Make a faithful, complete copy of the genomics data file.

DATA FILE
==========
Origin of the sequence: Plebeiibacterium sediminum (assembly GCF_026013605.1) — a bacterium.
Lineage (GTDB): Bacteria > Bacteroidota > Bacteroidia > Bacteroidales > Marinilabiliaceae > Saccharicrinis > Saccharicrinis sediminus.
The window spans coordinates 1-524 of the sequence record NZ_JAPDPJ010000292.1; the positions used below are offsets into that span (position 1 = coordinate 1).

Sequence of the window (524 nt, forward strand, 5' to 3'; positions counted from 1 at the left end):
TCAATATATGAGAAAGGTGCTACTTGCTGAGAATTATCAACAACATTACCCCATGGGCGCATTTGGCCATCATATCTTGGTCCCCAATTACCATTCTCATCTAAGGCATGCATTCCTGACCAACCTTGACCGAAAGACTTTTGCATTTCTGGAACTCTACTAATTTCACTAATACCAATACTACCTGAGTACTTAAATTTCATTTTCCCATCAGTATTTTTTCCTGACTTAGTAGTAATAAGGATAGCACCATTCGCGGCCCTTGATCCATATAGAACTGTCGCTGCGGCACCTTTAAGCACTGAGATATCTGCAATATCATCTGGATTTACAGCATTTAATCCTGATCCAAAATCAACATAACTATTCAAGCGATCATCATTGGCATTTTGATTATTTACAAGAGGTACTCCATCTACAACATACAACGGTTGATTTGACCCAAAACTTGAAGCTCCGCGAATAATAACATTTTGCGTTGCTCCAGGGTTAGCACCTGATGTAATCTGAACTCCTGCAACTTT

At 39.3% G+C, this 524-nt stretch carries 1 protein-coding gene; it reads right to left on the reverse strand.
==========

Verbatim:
Origin of the sequence: Plebeiibacterium sediminum (assembly GCF_026013605.1) — a bacterium.
Lineage (GTDB): Bacteria > Bacteroidota > Bacteroidia > Bacteroidales > Marinilabiliaceae > Saccharicrinis > Saccharicrinis sediminus.
The window spans coordinates 1-524 of the sequence record NZ_JAPDPJ010000292.1; the positions used below are offsets into that span (position 1 = coordinate 1).

Sequence of the window (524 nt, forward strand, 5' to 3'; positions counted from 1 at the left end):
TCAATATATGAGAAAGGTGCTACTTGCTGAGAATTATCAACAACATTACCCCATGGGCGCATTTGGCCATCATATCTTGGTCCCCAATTACCATTCTCATCTAAGGCATGCATTCCTGACCAACCTTGACCGAAAGACTTTTGCATTTCTGGAACTCTACTAATTTCACTAATACCAATACTACCTGAGTACTTAAATTTCATTTTCCCATCAGTATTTTTTCCTGACTTAGTAGTAATAAGGATAGCACCATTCGCGGCCCTTGATCCATATAGAACTGTCGCTGCGGCACCTTTAAGCACTGAGATATCTGCAATATCATCTGGATTTACAGCATTTAATCCTGATCCAAAATCAACATAACTATTCAAGCGATCATCATTGGCATTTTGATTATTTACAAGAGGTACTCCATCTACAACATACAACGGTTGATTTGACCCAAAACTTGAAGCTCCGCGAATAATAACATTTTGCGTTGCTCCAGGGTTAGCACCTGATGTAATCTGAACTCCTGCAACTTT

At 39.3% G+C, this 524-nt stretch carries 1 protein-coding gene; it reads right to left on the reverse strand.